Even in the technological age of the 21st century, Jesus’ teachings are relevant and pertinent for living.     The topics of our daily news never change—murder, corruption, and sufferings perpetrated by mankind upon mankind.  These signs of the time reflect the need for Jesus Christ.  The believer’s life, kingdom living, is an opportunity to share what righteousness looks like.  As believers do this, they can anticipate the same treatment Christ received from a hostile and sinful world.  The possibility of persecution should not silence righteous living.   Beware of teachings that steer you away from the reality of suffering and persecution.  Such teaching lends itself to “silencing” the true Gospel and “undermines” the glory that is to be realized in suffering with Christ (2 Thess. 2:14).

Good to the Last Byte…

In these last days before the return of Christ, the Church and Christians must learn to expect and embrace persecution for righteousness’ sake.  Persecution for righteousness’ sake has its outworking throughout the Bible with examples including Abel, Moses, David, Daniel, Elijah and Jeremiah, just to name a few.  Their righteous living caused others to hate and mistreat them.  Don’t feel bad when you are persecuted for righteous living—you are in good company.

The Practice of Peacemaking

 “Blessed are the peacemakers, for they will be called children of God.”  Matt. 5:9 (NRS)

What adjective do people use to describe you?  Do they portray you as a bridge builder or a wrecking ball?   Do they see you as one who encourages others or as a dream crusher?  As silly as this exercise may seem, it is important that believers daily exhibit behavior that reflects God’s nature, especially behavior that demonstrates kingdom living.  Today’s beatitude examines God’s peace as it is revealed by those called by His name.

In the beginning man enjoyed a special relationship with God in the Garden of Eden.  But with the introduction of sin, man became estranged from God.  The fellowship and peace once enjoyed by the Creator and His beloved creature was broken.  But because of His great love God reconciled Himself to man through Jesus Christ (2 Cor. 5:18-19) thereby once again making peace possible between Himself and man.  Through the act of reconciliation, God has also created the opportunity for man to share with his fellow man God’s ministry of peace (2 Cor. 5:20).  Peacemaking found its genesis in the heart of God.

Peacemakers (eirenopoios which means “make peace”) are intentional in creating opportunities that mirror God’s heart of peace in the world. Those who are peacemakers are first and foremost people who understand and embrace God’s provision of peace.  They understand that peace is not the result of external factors or human effort but is the internal “heart work” of the Holy Spirit, who is daily conforming believers to the image of Christ, the Ultimate Peacemaker (Rom. 8:29).   Peacemakers strive to promote the kingdom of God.  They look for opportunities to both prevent potential conflicts and encourage peaceful relationships even if it means personal sacrifice and self-deference (1 Cor. 9:22).  As Christ demonstrated God’s peace in His ministry, believers become peacemakers in this present age (Phil. 4:7).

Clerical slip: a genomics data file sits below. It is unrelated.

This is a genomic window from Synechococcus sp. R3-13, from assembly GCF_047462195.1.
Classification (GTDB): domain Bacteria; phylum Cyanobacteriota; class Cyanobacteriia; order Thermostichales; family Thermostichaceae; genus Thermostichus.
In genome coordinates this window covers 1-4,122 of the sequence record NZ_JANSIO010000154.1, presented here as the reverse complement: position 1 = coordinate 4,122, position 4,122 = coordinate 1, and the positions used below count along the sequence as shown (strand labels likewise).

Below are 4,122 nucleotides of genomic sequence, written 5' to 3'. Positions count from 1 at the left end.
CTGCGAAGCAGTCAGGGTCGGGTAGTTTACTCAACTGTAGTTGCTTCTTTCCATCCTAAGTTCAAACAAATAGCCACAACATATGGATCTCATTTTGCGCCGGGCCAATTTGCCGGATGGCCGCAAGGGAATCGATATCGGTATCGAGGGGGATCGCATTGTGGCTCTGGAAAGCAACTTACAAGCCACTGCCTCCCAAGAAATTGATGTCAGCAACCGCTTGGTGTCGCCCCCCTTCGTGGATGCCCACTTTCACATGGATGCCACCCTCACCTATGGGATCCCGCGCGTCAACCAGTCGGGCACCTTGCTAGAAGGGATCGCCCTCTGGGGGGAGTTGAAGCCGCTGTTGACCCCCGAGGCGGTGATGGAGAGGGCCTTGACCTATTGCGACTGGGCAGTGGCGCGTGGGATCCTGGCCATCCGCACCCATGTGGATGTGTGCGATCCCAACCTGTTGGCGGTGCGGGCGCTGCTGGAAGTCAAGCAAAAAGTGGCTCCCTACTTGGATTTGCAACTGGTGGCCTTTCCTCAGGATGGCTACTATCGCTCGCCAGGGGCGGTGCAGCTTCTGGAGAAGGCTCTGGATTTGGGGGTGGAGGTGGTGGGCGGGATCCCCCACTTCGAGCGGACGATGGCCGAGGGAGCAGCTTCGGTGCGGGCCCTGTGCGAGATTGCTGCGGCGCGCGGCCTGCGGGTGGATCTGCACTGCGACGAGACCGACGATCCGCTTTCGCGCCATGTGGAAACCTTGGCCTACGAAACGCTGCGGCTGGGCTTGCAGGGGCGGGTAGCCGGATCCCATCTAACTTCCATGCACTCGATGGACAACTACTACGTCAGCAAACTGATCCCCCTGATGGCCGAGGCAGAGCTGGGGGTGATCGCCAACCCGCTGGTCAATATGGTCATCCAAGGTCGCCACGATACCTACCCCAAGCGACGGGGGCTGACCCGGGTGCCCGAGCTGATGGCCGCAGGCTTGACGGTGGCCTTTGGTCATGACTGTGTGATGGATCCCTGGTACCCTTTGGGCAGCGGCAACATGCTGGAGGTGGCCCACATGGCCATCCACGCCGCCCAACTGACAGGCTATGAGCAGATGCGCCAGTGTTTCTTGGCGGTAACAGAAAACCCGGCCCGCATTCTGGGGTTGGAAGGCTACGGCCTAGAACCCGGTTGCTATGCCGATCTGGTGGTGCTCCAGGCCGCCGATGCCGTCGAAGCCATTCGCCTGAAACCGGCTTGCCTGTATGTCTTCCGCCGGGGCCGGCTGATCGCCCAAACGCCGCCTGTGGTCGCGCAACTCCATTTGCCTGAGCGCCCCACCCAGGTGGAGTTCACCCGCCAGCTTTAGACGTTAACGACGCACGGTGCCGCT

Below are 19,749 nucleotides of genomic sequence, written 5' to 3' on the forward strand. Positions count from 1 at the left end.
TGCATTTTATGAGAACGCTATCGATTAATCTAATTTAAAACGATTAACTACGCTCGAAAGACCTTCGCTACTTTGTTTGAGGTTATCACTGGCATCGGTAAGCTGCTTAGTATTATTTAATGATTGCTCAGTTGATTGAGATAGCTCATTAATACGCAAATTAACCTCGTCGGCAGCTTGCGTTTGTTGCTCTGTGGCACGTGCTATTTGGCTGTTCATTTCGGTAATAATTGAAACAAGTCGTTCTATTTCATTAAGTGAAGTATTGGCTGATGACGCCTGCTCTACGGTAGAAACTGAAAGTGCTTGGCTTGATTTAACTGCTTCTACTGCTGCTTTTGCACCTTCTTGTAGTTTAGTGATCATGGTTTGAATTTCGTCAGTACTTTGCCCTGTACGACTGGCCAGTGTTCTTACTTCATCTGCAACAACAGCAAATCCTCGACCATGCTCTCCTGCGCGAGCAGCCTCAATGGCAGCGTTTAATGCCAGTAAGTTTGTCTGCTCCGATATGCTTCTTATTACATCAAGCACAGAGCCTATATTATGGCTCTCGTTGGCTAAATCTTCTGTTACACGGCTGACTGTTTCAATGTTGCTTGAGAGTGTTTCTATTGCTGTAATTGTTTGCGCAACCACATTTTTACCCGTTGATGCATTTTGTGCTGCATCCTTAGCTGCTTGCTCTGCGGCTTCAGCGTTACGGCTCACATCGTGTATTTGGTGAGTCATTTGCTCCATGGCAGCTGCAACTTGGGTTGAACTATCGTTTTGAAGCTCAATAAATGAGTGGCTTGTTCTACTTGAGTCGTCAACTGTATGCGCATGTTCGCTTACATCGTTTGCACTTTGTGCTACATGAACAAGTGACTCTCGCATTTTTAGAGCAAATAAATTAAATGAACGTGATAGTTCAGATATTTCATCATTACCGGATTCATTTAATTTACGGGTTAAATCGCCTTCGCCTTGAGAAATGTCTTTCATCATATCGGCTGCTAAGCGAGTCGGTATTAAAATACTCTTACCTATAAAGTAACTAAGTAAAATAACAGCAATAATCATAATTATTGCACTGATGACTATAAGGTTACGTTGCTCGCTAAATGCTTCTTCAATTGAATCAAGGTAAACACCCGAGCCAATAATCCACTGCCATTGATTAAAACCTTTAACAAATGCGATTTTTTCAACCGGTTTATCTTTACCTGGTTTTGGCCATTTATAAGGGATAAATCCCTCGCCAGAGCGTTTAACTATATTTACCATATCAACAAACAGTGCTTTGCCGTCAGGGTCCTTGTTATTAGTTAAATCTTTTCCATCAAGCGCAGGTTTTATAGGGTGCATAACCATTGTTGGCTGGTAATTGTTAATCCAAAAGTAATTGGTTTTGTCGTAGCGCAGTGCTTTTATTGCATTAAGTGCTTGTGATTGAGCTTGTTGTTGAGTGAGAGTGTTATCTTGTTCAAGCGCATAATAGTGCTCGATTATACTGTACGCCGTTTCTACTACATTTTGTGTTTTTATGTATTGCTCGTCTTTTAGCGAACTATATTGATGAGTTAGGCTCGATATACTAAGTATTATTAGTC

Who are children of God?

(1) Those who by faith in Jesus Christ have accepted God’s offer of salvation (Gal. 3:26).  The peace that Jesus speaks to in this beatitude is not a “natural” habit or disposition of man; nor is it something one can strive to achieve.  This peace is part of the new nature imparted to man during the process of salvation (2 Cor. 5:17).  This new nature changes the perspective of how man views himself, others, and the world.  He no longer lives for himself but for the glory of God (2 Cor. 5:15).  To practice peacemaking is not easy (in the natural)—that’s why a new nature is required.

(2) Those who are led by the Holy Spirit (Rom. 8:14).  In contract, those who are not led by the Holy Spirit are directed by the mind and the flesh which are at enmity with the things of God (Rom. 8:6-8). Those who choose not to accept the offer of salvation, live as children of disobedience, guided by their fleshly nature, instructed by the ways of the world, and servant to the god of the air (1 John 3:10). How can there be peace on earth when mankind is consumed by greed, lust, pride, and hatred.  These are the root of peacelessness.

(3) Those who love God and obey His commandments (1 John 5:2).  I was once told by a fellow believer that in life they simply follow the “10/2” rule—the Ten Commandments (Deut. 5:6-21) and the Greatest Law (Mark 12:28-34). Evidence of being a child of God is seen in how one lives.  Giving little attention to self, the child of God focuses on the things that glorify God and serve others.

What an honor it is to be identified as part of such a holy and righteous linage.  No longer sons of disobedience (Eph. 2:2), we now are heirs of God and joint heirs with Christ (Rom. 8:17).   We thank God for life and the name change—from children of darkness to children of God.

A Heart to See God

“Blessed are the pure in heart, for they shall see God.” Matthew 5:8 (NKJ)

 

As a little girl, the second memory verse I learned (after “Jesus wept”) was the beatitude that we will examine today. I learned it quickly and adopted it as my favorite verse to recite at family dinner gatherings.  I can’t explain how the choice of this verse came to be; perhaps my mother felt it would help in calming my mischievous spirit.  Little did I realize that my mother’s teaching would lead to a fuller vision of God and His Kingdom.